- Pain with movement and exercise doesn’t mean you’re doing harm.
- Pain flare ups don’t mean you’re damaging yourself.
Liney offered this advice for someone suffering from lower back pain:
- Have the injury assessed by a professional. A physiotherapy needs to screen for serious circumstances that may require urgent medical intervention or referral to specialist.
- Find a physio that you connect with and that you can trust to make these important calls.
- Once cleared to start rehabilitation, begin with body weight functional movements, mobility and core exercises before trying resistance based exercises
- Find an employer that values good working conditions, with decent pay and regular breaks.
Back stretch routine for construction workers
When it comes to doing regular movement and exercise to prevent lower back pain, Liney said it’s often a no one size fits all approach.
“Human movement is individual based on lots of factors: age, experience, limb morphology, we are all shaped differently and this will affect the way we move,” he said. “For me personally, I like to focus on joint mobility exercises. I like them because they are low intensity and can be done regularly throughout the day. This helps me to avoid sedentary behaviour, a factor that can reduce physical capacity.”
Liney said he thinks of the spine as a multidirectional bike chain, and he offered this set of stretches to cover all directions that the lumbar joints are designed to move in:
Lie on your back. Bend your legs, keeping your knees and feet together. Keep your knees together while allowing your top foot to peel off of the floor as you roll your knees from side to side. Keep your shoulder stable on the floor and rotate at your spine.
Active repeated cobra
Lie on your stomach. Place your hands underneath your shoulders. Maintain your elbows near to your rib cage and keep your shoulders down throughout the movement. Rest the top of your feet down into the floor and relax your legs. Press through your hands and lift your head and upper body, opening your chest and allowing your spine to arch into the Cobra position. Breathe in while arching your spine and breathe out while returning in starting position.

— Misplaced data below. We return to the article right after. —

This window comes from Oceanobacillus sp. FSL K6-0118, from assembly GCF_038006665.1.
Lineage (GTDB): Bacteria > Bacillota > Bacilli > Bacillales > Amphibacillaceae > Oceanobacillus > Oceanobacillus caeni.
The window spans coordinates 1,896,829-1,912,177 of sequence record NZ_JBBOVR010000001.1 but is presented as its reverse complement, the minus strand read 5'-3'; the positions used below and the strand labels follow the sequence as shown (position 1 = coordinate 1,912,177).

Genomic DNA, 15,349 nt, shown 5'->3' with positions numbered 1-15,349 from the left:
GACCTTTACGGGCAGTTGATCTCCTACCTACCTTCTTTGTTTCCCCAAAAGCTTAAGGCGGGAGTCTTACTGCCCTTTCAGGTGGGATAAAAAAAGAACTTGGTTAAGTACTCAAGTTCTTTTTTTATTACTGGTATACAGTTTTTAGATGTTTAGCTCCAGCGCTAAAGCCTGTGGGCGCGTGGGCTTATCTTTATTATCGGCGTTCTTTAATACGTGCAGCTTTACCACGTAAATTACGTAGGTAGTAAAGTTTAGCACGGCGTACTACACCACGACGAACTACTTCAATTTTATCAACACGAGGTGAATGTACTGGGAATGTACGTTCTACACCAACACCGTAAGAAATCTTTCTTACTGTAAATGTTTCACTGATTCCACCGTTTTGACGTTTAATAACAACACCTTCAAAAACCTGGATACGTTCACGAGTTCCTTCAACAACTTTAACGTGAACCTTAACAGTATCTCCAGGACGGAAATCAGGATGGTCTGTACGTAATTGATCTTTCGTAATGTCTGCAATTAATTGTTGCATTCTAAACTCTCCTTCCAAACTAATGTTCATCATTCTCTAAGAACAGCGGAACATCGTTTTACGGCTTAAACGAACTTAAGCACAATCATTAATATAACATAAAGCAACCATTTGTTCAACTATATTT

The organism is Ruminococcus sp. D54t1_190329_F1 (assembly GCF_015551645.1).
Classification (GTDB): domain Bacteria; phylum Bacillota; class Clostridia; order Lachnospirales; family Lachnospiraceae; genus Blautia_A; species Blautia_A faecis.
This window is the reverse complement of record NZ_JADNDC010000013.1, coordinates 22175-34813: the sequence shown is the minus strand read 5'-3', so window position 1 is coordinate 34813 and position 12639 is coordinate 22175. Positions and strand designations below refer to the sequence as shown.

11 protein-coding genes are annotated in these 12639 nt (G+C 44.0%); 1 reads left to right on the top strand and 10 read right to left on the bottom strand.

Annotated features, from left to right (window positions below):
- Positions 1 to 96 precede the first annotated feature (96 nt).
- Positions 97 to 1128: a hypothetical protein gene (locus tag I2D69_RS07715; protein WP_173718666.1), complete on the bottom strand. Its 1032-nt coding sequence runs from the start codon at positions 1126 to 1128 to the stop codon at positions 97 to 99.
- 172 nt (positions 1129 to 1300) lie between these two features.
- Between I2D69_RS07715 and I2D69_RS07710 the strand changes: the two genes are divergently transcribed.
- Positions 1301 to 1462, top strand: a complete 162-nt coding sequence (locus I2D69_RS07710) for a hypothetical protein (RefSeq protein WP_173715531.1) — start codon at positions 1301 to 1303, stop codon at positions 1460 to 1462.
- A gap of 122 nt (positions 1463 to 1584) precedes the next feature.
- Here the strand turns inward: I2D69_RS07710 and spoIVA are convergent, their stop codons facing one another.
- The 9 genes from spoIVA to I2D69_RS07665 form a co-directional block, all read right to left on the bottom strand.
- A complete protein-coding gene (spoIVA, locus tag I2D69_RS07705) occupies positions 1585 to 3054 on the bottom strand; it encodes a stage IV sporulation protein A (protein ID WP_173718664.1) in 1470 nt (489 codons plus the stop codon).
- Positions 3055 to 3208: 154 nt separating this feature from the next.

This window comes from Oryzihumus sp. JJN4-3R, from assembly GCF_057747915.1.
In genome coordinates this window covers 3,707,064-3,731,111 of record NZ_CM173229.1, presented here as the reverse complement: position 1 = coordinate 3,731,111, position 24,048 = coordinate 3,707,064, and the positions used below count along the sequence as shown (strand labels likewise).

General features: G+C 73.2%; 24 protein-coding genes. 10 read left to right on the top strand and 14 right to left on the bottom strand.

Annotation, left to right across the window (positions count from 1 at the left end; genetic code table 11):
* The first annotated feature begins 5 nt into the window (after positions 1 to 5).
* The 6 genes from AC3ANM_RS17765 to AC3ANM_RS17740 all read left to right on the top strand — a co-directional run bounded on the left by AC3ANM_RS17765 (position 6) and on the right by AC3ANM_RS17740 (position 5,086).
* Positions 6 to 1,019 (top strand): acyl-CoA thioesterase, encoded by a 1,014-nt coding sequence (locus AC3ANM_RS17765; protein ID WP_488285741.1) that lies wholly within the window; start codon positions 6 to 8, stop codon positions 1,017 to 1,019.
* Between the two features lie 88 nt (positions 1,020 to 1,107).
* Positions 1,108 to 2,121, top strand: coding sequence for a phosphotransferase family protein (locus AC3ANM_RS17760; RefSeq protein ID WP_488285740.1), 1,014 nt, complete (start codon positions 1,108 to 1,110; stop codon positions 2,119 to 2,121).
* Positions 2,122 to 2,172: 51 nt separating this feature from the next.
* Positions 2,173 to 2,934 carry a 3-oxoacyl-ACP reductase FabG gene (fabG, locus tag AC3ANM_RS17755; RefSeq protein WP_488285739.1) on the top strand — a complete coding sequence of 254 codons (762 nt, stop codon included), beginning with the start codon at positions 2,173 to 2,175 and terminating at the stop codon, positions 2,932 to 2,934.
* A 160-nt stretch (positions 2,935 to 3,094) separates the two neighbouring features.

While on your hands and knees: Move backward, bringing your buttocks towards your heels, lower your forearms to the floor and let your back round. Hold the position for a moment while breathing smoothly. Return to the starting position.
Lie on your back with your knees bent and feet flat on the floor. Pull your belly-button towards your spine and clench your buttock muscles to roll the tail bone up off the floor. Slowly return to the starting position. Roll your tailbone on the ground until the tip of your tail bone touches the mat. The majority of the effort should come from your abdominal and buttock muscles. Relax and repeat.
Lie on your back. Draw one foot up and then the other. Bring one knee in towards your chest and then the other, using your hands for assistance to curl yourself in to a ball.
*Editors note: Does your business or employer have a unique way they are addressing workplace injury prevention? Let us know at email@example.com.